According to news accounts at the time, police were notified at 3:23 a.m. on June 25 by one of the victims who said he had been shot. Police took the victim to the hospital with a minor head wound but could only confirm that a gun was discharged and the victim had some kind of wound.

Twombly and the second man fled on foot down Dartmouth Street and some of the clothing they were allegedly wearing was recovered nearby.

Clary said yesterday the second man allegedly involved has not yet been charged.

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Hosmer commits to sponsor bill to establish special MC Week license plates

CONCORD — Senator Andrew Hosmer (D-Laconia) said yesterday that he will introduce legislation to issue a commemorative license plate marking the 100th anniversary of Laconia Motorcycle Week, proceeds from the sale of which would be applied to promoting the annual rally.

Hosmer said that a legislative committee, consisting of himself and Representatives Russ Dumais (R-Gilford), Sherman Packard (R-Londonderry) and Pamlea Brown (D-Nashua) convened to study the proposal met for the first time earlier this week and has scheduled a second meeting next month in anticipation of issuing its report by November 1. Hosmer said that he is hopeful the committee will recommend creating the plate.

Charlie St. Clair, executive director of the Laconia Motorcycle Week Association, said that "it is early in the process, but I'm encouraged. It was a positive meeting from my perspective." He said that although the proposal has been discussed in the past, "it has never gotten this far and as far as I know a bill has never been filed."

Hosmer said that several issues were raised when the committee met. Law enforcement officials are concerned about the growing number of specialty plates, which can challenge patrol officers seeking to identify a vehicle. The committee also questioned the precedent of issuing a plate to mark one single event, wondering how many other events would seek similar plates. Altogether New Hampshire issues more than 30 specialty plates, many of which are also available as vanity plates.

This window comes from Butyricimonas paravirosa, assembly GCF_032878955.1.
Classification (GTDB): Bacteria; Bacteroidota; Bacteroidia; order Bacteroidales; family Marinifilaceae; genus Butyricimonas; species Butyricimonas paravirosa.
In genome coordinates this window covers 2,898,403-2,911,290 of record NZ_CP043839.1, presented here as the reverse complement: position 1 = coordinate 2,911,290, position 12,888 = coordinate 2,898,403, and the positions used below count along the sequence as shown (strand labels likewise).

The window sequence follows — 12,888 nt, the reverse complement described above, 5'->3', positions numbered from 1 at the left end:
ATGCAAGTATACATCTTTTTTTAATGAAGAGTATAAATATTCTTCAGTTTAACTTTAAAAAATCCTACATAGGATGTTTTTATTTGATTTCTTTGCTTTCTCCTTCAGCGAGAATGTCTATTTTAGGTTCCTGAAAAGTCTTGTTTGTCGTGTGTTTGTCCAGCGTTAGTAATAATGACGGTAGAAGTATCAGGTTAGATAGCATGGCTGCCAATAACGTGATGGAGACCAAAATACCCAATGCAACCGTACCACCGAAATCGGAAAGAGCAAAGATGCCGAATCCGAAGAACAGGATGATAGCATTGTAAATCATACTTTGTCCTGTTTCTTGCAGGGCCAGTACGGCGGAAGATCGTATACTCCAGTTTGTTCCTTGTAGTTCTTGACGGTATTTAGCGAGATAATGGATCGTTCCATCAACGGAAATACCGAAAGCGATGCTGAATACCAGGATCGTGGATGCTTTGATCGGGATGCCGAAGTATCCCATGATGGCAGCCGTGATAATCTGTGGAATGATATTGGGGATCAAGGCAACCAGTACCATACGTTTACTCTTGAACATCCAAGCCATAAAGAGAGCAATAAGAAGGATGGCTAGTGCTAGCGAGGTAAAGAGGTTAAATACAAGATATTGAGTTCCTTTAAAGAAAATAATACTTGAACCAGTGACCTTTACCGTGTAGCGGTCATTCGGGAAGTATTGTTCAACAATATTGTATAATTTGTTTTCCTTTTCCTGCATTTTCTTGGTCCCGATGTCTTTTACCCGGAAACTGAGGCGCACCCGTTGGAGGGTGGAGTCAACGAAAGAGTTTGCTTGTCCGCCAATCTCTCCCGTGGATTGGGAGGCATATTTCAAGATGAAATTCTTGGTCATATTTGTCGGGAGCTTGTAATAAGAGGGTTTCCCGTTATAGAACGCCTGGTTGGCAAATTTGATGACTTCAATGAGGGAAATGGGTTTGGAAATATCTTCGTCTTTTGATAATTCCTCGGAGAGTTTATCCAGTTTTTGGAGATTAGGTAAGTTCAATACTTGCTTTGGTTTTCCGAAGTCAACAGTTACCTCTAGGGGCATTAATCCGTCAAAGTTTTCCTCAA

Hosmer expected that the proceeds would be earmarked for the Division of Travel and Tourism at the New Hampshire Department of Resources and Economic Development and added to the approximately $30,000 the agency annually applies to supporting Motorcycle Week. He stressed that the economic impact of the rally benefits the entire state and generates tax revenue for its general fund. A commemorative plate would provide a source of revenue for the state to invest in the success of the rally. "Motorcycle Week needs more advocates in Concord," he said.

Officials of the Department of Motor Vehicles were asked to present the costs of issuing a specialty plate when the committee meets again next month.

St. Clair said that he envisions a plate bearing the logo of the Laconia Motorcycle Week Association and the year 2023, marking the 100th running of the rally. "New Hampshire is home to the oldest motorcycle rally in the world," he said. "It should be a selling point for the whole state."